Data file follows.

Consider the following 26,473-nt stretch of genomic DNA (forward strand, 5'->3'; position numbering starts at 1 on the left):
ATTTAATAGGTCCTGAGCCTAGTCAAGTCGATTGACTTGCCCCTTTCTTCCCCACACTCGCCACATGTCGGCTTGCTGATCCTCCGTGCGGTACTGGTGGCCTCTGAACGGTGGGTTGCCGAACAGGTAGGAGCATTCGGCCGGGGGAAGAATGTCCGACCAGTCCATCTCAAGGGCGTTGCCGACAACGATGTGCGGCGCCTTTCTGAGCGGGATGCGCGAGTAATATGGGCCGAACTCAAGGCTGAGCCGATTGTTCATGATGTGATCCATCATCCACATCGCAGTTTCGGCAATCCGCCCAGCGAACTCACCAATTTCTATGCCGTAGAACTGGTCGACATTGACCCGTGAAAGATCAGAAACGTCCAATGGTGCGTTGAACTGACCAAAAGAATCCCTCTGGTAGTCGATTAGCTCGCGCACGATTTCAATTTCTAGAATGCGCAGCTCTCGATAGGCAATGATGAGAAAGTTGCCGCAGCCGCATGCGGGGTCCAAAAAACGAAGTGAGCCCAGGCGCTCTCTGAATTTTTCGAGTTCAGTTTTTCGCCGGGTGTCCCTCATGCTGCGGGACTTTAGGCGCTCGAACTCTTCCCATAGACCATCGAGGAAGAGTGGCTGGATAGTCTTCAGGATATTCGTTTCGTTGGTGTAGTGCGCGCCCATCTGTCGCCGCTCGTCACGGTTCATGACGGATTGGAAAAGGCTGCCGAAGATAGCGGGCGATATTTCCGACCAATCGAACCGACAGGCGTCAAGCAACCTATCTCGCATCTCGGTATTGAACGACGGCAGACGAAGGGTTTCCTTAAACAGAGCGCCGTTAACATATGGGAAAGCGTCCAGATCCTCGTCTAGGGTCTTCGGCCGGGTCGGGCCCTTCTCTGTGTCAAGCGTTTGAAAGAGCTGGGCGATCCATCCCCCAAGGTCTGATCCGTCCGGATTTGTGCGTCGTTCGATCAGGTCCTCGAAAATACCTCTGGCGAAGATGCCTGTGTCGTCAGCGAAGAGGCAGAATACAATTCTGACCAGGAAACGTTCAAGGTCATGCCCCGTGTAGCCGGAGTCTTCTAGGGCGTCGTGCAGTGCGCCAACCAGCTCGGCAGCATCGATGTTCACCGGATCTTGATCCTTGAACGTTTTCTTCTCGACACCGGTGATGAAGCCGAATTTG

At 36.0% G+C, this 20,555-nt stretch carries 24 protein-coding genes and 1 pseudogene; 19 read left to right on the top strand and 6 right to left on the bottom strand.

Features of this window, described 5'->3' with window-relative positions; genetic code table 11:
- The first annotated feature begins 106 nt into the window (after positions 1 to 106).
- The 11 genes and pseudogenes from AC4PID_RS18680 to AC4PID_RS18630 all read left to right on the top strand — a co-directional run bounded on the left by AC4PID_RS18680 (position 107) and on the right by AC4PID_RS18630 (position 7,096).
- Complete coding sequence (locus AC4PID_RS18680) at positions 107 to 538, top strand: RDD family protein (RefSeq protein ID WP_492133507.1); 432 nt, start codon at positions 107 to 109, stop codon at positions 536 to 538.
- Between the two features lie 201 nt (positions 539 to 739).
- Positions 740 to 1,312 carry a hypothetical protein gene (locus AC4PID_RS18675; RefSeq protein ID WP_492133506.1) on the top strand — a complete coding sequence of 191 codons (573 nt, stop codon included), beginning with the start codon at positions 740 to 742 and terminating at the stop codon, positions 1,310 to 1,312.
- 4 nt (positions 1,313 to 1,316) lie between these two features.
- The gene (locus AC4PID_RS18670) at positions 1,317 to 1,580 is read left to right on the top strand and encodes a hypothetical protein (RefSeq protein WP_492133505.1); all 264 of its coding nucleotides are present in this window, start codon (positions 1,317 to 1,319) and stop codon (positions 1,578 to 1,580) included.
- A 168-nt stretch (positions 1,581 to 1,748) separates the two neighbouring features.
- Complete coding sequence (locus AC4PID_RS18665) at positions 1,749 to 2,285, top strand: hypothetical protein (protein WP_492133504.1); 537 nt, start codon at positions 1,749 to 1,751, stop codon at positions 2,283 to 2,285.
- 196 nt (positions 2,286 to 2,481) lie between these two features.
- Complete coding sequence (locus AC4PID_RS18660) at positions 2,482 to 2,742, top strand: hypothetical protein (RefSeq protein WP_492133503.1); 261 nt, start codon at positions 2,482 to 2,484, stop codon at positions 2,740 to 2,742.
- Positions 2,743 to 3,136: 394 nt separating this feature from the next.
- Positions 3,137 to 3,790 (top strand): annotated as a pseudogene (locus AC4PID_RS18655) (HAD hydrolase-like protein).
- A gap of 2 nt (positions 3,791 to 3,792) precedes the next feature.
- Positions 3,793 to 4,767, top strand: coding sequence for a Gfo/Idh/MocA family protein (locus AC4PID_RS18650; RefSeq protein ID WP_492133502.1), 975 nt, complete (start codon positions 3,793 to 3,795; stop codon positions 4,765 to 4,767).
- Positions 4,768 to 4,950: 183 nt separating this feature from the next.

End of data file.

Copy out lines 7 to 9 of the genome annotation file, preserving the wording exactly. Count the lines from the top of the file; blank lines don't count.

- Complete coding sequence (locus AC4PID_RS18680) at positions 107 to 538, top strand: RDD family protein (RefSeq protein ID WP_492133507.1); 432 nt, start codon at positions 107 to 109, stop codon at positions 536 to 538.
- Between the two features lie 201 nt (positions 539 to 739).
- Positions 740 to 1,312 carry a hypothetical protein gene (locus AC4PID_RS18675; RefSeq protein ID WP_492133506.1) on the top strand — a complete coding sequence of 191 codons (573 nt, stop codon included), beginning with the start codon at positions 740 to 742 and terminating at the stop codon, positions 1,310 to 1,312.